Learning how to gas weld aluminum is valuable skill set utilized by many industries. Aluminum is one of the most flexible, light, and corrosion-resistant metals in the world, so it stands to reason why it is used in just about every scenario where ductile fracture behavior is necessary. But even with aluminum being quite literally everywhere in modern production, learning to gas weld aluminum may require special knowledge, skills, and tools to create a high quality bond.
Below, we present a how-to guide for gas welding aluminum along with ideal tools/supplies to ensure that your next gas weld project will be nothing but a successful one.
Step One: Preparation
The first step to gas weld aluminum is cracking the oxide layer. The oxide layer has a melting temp of 3722°F (2050°C) and the aluminum on its own melts around 1221°F (660°C), so you must apply a gas welding temp that is 3X hotter than the aluminum can withstand to bust through the oxide layer. With many aluminum welding rods, this step brings the risk of melting the aluminum away as soon as that layer is broken due to the high melting temperature of the welding rod.
To help avoid that risk, this is why preparing your aluminum in advance is vital. To do that, be sure that your welding space is clean of grease, oil, and dirt (left behind dirt can burn). Next, you can start removing the oxide layer using either a brush or synthetic fleece. Keep in mind that aluminum oxidizes again in just a few minutes, so this process may take several tries.
Super Alloy 5 eliminates the need to prepare the aluminum altogether. Its powder flux cleans through impurities and oxidation, preparing the aluminum for the gas weld process.
Tip: If you want to gas weld aluminum using thicker sheets, consider preheating your workpiece to avoid too much heat leaving during the welding process.
Step Two: Selecting Your Gas Torch and Rods
Much like anything in life, you have more than one option you can utilize when it comes to gas welding aluminum. Though there are several processes like the MIG welding process and the plasma one, they each entail going with the right rods/equipment to translate your goals into realities. With that being said, the most common rods you can decide between is brazing vs. soldering.
In general, brazing is defined as using a filler metal with a liquidus above 842°F (450°C) and soldering features a filler metal with a liquidus of 842°F (450°C) or less. All in all, choosing the right gas torch and rod all depends on what your gas welding objectives entail. For example, if you need a high-strong joint and/or fatigue resistance, then the Super Alloy 5 brazing rod would be ideal. If you need something lower and easily reversible, then go with the Super Alloy 1 solder.
Step Three: Choosing The Right Shielding Gas
The next thing you will need to consider is your shielding gas. In standard scenarios, argon or argon mixtures are used as a protective gas when gas welding aluminum, depending on the thickness. For instance, pure argon is leveraged when a sheet is about 12.5mm. In the event that a sheet is thicker, helium is typically mixed with the argon to form a higher temp to help the welding process go smoothly. Generally speaking, the mixture of helium can range anywhere from 25% to 75%, depending on your circumstances and goals.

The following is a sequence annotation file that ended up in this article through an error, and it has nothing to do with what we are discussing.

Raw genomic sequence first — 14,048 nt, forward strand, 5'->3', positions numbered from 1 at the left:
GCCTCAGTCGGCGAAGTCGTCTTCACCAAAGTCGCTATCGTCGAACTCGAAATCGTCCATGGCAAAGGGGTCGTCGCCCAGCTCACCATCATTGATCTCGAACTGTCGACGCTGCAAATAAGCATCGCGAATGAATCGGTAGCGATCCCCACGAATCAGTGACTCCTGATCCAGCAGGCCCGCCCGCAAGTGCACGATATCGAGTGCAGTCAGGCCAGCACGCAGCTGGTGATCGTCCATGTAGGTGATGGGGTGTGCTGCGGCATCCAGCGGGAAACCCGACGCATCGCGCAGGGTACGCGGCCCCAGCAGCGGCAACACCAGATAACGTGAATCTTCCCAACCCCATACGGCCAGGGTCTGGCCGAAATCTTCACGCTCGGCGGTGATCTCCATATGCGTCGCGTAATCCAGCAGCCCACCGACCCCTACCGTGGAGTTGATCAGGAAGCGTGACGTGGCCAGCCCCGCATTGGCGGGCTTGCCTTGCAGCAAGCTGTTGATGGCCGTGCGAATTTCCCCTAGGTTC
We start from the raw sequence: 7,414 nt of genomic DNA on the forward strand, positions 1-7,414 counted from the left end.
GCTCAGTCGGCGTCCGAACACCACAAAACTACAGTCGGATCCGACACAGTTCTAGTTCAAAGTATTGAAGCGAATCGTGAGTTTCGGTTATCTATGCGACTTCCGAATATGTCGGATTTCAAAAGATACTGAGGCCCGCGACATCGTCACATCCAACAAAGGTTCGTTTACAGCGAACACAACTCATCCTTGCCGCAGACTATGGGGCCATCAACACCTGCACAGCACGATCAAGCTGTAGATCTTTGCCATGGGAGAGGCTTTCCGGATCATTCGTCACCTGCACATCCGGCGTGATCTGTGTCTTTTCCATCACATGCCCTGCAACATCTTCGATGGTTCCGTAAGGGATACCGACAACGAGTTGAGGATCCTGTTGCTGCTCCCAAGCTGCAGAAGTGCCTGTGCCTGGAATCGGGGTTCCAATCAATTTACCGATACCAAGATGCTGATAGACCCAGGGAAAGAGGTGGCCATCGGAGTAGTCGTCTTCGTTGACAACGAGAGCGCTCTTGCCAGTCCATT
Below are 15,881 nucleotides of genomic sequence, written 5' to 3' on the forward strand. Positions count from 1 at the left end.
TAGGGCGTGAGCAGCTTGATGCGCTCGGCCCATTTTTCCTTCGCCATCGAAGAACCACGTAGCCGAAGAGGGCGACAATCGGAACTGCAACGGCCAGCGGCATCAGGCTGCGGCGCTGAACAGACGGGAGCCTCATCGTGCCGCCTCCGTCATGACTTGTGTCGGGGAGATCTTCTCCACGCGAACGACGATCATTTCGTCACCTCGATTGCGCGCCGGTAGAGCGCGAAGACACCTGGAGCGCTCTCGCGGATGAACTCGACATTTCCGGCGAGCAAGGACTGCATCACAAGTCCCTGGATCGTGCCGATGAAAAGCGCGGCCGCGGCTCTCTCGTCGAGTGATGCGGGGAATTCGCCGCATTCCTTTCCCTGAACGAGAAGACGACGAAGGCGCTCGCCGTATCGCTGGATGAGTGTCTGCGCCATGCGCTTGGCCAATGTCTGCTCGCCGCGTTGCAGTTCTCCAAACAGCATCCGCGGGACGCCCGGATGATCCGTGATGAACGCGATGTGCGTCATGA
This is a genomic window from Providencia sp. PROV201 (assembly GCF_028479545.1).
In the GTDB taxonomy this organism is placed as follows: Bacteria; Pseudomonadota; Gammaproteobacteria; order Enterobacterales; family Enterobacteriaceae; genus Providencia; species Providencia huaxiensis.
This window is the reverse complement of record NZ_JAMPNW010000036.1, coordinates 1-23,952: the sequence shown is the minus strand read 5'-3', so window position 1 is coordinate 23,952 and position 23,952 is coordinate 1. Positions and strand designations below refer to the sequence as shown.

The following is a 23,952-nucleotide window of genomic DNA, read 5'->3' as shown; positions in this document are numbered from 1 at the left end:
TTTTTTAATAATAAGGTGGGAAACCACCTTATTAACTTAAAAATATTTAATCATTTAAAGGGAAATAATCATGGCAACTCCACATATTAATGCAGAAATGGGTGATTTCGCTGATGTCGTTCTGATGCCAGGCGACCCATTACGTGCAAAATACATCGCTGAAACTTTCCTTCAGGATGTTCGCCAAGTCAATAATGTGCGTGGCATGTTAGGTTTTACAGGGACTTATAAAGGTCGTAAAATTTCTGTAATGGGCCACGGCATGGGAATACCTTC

As a final note, keep in mind that you should also check the dew point of your shielding gas. For reference, argon 4.6 is the most common level for welding as it has a purity percentage of 99.996 (dew point of -62°C). Yes, your argon supplier will likely meet these requirements, but it is not uncommon for moisture to find its way into your gas line and raise that dew point. So be sure to do your due diligence and check your gas pipes regularly.
Step Four: After Gas Welding Aluminum
Finally, the aftermath. Once you are finished with your gas weld aluminum project, some alloys may have to proceed through a hardening process that you can influence directly based on the alloy you chose. For some more insight here, the alloys that can be hardened include AlCuMg, AlZnMg, AlMgSi and AlZnMgCu, whereas AlSiCu, AlMgMn, AlMg, AlMn, and AlSi are considered non-hardening aluminum alloys. Based on what you are using will determine the temp you should introduce during the aging process to provoke the lattice structure of the metal changes along with the mechanical properties. If the wrong temp is selected, you could end up dissolving the alloy elements (precipitating too early) and not have proper distribution control.
What is the Difference Between Gas Welding and Brazing?
As defined by the American Welding Society, gas welding is “a group of welding processes wherein coalescence is produced by heating with a gas flame or flames, with or without the application of pressure, and with or without the usage of a filler metal.”
Brazing is defined as “a group of joining processes that produces coalescence of materials by heating them to the brazing temperature in the presence of a filler metal having a liquidus above 840°F (450°C) and below the solidus of the base metal. The filler metal is distributed between the closely fitted faying surfaces of the joint by capillary action.”
The main difference between the two processes is brazing does not melt and fuse the parent metal with the filler rod.
In the end, it is no secret that there is a lot of dexterity, process power, and underlying conditions involved to ensure your gas welding aluminum project is successful from start to finish. With so many moving factors and considerations to prioritize, it may feel a bit overwhelming at first glance, especially when compared to welding steel which tends to be less complicated. But as long as you follow the right preparation procedures and invest in the right tools, you can be confident that your gas weld aluminum result(s) will not only meet but hopefully exceed your expectations.